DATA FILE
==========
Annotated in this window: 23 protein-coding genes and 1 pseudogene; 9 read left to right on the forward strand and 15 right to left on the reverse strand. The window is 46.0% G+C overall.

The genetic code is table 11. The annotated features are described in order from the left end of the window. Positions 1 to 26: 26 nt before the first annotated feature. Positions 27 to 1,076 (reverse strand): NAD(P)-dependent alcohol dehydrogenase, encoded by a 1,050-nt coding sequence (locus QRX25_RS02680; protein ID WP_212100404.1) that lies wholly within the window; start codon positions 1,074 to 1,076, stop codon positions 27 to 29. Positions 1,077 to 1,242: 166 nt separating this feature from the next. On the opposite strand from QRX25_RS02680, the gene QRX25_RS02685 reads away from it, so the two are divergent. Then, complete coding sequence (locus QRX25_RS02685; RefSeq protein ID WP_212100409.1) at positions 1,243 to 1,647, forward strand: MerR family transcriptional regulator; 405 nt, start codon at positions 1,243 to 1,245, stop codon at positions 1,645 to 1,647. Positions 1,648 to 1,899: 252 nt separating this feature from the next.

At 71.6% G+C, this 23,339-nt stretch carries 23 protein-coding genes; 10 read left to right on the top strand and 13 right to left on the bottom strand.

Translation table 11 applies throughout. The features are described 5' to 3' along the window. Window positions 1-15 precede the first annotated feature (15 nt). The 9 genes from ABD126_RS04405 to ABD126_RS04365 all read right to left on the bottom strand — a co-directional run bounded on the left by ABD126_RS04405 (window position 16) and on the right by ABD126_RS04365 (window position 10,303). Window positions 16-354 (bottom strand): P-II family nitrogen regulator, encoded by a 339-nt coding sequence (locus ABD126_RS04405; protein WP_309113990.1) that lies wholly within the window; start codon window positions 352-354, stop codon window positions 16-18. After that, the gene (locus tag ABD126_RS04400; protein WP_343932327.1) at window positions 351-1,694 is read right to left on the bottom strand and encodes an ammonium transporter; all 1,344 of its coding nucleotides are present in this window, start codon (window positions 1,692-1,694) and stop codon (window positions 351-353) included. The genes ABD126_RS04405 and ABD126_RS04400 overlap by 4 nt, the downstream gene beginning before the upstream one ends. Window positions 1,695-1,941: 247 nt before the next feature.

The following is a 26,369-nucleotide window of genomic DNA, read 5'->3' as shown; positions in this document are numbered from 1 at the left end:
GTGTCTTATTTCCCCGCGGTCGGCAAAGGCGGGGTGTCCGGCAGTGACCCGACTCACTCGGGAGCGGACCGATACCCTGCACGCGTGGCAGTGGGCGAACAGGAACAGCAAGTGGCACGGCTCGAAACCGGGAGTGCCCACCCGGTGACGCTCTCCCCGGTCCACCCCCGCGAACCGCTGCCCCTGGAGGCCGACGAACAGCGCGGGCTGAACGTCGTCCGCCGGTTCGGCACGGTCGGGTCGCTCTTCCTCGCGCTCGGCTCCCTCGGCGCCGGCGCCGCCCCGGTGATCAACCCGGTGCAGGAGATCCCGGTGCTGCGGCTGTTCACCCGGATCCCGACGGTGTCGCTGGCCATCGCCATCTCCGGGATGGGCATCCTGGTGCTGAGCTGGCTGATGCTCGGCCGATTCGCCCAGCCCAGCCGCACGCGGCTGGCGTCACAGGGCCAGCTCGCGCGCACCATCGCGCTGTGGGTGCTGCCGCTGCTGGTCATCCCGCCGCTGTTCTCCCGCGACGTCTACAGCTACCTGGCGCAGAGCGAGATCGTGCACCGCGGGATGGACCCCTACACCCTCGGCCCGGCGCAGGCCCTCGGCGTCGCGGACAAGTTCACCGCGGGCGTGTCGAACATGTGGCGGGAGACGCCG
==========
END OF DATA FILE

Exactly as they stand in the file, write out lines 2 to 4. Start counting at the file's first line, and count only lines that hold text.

The genetic code is table 11. The annotated features are described in order from the left end of the window. Positions 1 to 26: 26 nt before the first annotated feature. Positions 27 to 1,076 (reverse strand): NAD(P)-dependent alcohol dehydrogenase, encoded by a 1,050-nt coding sequence (locus QRX25_RS02680; protein ID WP_212100404.1) that lies wholly within the window; start codon positions 1,074 to 1,076, stop codon positions 27 to 29. Positions 1,077 to 1,242: 166 nt separating this feature from the next. On the opposite strand from QRX25_RS02680, the gene QRX25_RS02685 reads away from it, so the two are divergent. Then, complete coding sequence (locus QRX25_RS02685; RefSeq protein ID WP_212100409.1) at positions 1,243 to 1,647, forward strand: MerR family transcriptional regulator; 405 nt, start codon at positions 1,243 to 1,245, stop codon at positions 1,645 to 1,647. Positions 1,648 to 1,899: 252 nt separating this feature from the next.

At 71.6% G+C, this 23,339-nt stretch carries 23 protein-coding genes; 10 read left to right on the top strand and 13 right to left on the bottom strand.

Translation table 11 applies throughout. The features are described 5' to 3' along the window. Window positions 1-15 precede the first annotated feature (15 nt). The 9 genes from ABD126_RS04405 to ABD126_RS04365 all read right to left on the bottom strand — a co-directional run bounded on the left by ABD126_RS04405 (window position 16) and on the right by ABD126_RS04365 (window position 10,303). Window positions 16-354 (bottom strand): P-II family nitrogen regulator, encoded by a 339-nt coding sequence (locus ABD126_RS04405; protein WP_309113990.1) that lies wholly within the window; start codon window positions 352-354, stop codon window positions 16-18. After that, the gene (locus tag ABD126_RS04400; protein WP_343932327.1) at window positions 351-1,694 is read right to left on the bottom strand and encodes an ammonium transporter; all 1,344 of its coding nucleotides are present in this window, start codon (window positions 1,692-1,694) and stop codon (window positions 351-353) included. The genes ABD126_RS04405 and ABD126_RS04400 overlap by 4 nt, the downstream gene beginning before the upstream one ends. Window positions 1,695-1,941: 247 nt before the next feature.